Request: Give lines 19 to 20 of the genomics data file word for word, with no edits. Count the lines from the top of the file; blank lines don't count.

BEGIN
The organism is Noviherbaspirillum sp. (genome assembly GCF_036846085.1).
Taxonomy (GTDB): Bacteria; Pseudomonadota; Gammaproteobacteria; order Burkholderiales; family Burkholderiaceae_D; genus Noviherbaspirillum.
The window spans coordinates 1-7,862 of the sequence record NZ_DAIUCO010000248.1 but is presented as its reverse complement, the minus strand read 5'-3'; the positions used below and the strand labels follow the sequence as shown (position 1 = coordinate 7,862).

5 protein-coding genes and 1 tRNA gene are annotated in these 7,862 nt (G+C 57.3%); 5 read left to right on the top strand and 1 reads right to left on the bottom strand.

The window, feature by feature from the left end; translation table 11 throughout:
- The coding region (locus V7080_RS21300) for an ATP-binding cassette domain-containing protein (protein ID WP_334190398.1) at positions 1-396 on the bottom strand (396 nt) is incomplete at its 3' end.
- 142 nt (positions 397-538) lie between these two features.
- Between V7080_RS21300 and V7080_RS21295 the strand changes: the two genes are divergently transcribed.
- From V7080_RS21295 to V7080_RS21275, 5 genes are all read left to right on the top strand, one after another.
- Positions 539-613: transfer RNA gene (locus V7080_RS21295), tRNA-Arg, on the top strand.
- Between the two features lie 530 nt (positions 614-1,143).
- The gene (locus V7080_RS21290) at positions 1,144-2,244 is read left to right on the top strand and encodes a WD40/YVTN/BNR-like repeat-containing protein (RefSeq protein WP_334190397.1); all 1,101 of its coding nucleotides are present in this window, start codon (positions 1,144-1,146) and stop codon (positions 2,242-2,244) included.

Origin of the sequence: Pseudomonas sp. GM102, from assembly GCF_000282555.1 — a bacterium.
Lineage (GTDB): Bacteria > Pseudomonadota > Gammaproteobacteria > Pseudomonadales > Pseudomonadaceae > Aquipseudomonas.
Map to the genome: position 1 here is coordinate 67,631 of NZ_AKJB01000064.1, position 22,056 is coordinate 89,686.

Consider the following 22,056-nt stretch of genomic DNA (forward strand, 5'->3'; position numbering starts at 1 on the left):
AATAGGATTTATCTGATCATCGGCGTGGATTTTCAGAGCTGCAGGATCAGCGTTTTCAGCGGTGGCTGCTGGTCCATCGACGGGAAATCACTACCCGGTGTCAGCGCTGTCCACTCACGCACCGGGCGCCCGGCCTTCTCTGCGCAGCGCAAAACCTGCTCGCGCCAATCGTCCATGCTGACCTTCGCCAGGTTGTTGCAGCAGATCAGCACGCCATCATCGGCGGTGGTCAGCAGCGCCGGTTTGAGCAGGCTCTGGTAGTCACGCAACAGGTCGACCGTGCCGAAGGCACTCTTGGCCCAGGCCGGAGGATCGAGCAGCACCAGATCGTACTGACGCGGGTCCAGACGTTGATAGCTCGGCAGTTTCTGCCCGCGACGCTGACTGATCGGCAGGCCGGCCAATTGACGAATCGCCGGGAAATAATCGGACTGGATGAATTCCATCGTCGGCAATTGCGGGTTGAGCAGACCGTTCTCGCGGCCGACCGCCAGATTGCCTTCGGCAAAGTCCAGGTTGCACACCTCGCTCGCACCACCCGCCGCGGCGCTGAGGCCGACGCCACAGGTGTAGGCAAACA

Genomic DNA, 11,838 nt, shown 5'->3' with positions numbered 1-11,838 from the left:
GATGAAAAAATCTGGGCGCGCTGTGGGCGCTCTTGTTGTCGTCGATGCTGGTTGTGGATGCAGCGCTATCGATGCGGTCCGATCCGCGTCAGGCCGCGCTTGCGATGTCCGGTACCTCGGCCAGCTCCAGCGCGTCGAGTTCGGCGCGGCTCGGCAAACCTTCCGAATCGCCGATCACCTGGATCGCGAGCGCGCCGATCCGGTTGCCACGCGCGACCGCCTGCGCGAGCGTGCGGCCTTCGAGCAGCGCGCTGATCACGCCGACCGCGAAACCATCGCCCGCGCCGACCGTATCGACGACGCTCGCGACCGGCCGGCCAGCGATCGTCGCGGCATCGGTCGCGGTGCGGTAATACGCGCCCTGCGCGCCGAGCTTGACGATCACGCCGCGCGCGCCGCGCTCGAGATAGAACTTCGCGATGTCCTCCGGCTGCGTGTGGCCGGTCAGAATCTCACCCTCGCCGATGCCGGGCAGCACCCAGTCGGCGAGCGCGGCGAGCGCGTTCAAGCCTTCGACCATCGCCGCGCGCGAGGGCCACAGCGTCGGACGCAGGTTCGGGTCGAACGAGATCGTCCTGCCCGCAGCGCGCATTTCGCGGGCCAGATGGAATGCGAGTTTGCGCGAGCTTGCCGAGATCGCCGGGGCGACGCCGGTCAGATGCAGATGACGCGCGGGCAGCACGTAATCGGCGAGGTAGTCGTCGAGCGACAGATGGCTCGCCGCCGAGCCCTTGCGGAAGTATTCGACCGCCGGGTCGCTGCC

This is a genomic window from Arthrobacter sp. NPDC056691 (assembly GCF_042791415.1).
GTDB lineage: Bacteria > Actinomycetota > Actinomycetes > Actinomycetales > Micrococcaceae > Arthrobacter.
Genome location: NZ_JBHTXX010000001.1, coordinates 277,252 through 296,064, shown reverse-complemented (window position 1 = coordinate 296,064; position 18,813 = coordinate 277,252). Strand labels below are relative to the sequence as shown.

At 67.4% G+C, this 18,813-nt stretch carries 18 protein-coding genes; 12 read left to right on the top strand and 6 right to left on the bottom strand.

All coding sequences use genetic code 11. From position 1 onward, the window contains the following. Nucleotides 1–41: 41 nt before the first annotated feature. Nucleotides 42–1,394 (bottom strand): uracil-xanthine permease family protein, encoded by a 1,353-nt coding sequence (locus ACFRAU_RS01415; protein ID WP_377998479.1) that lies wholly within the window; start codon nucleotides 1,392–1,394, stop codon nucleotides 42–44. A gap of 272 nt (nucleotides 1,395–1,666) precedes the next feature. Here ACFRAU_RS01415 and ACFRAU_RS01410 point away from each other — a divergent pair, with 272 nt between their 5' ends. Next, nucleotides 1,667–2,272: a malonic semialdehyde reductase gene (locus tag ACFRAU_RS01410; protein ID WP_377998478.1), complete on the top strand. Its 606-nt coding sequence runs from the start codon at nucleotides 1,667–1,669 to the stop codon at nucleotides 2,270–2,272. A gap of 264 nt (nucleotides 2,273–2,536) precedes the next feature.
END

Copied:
GATGAAAAAATCTGGGCGCGCTGTGGGCGCTCTTGTTGTCGTCGATGCTGGTTGTGGATGCAGCGCTATCGATGCGGTCCGATCCGCGTCAGGCCGCGCTTGCGATGTCCGGTACCTCGGCCAGCTCCAGCGCGTCGAGTTCGGCGCGGCTCGGCAAACCTTCCGAATCGCCGATCACCTGGATCGCGAGCGCGCCGATCCGGTTGCCACGCGCGACCGCCTGCGCGAGCGTGCGGCCTTCGAGCAGCGCGCTGATCACGCCGACCGCGAAACCATCGCCCGCGCCGACCGTATCGACGACGCTCGCGACCGGCCGGCCAGCGATCGTCGCGGCATCGGTCGCGGTGCGGTAATACGCGCCCTGCGCGCCGAGCTTGACGATCACGCCGCGCGCGCCGCGCTCGAGATAGAACTTCGCGATGTCCTCCGGCTGCGTGTGGCCGGTCAGAATCTCACCCTCGCCGATGCCGGGCAGCACCCAGTCGGCGAGCGCGGCGAGCGCGTTCAAGCCTTCGACCATCGCCGCGCGCGAGGGCCACAGCGTCGGACGCAGGTTCGGGTCGAACGAGATCGTCCTGCCCGCAGCGCGCATTTCGCGGGCCAGATGGAATGCGAGTTTGCGCGAGCTTGCCGAGATCGCCGGGGCGACGCCGGTCAGATGCAGATGACGCGCGGGCAGCACGTAATCGGCGAGGTAGTCGTCGAGCGACAGATGGCTCGCCGCCGAGCCCTTGCGGAAGTATTCGACCGCCGGGTCGCTGCC

This is a genomic window from Arthrobacter sp. NPDC056691 (assembly GCF_042791415.1).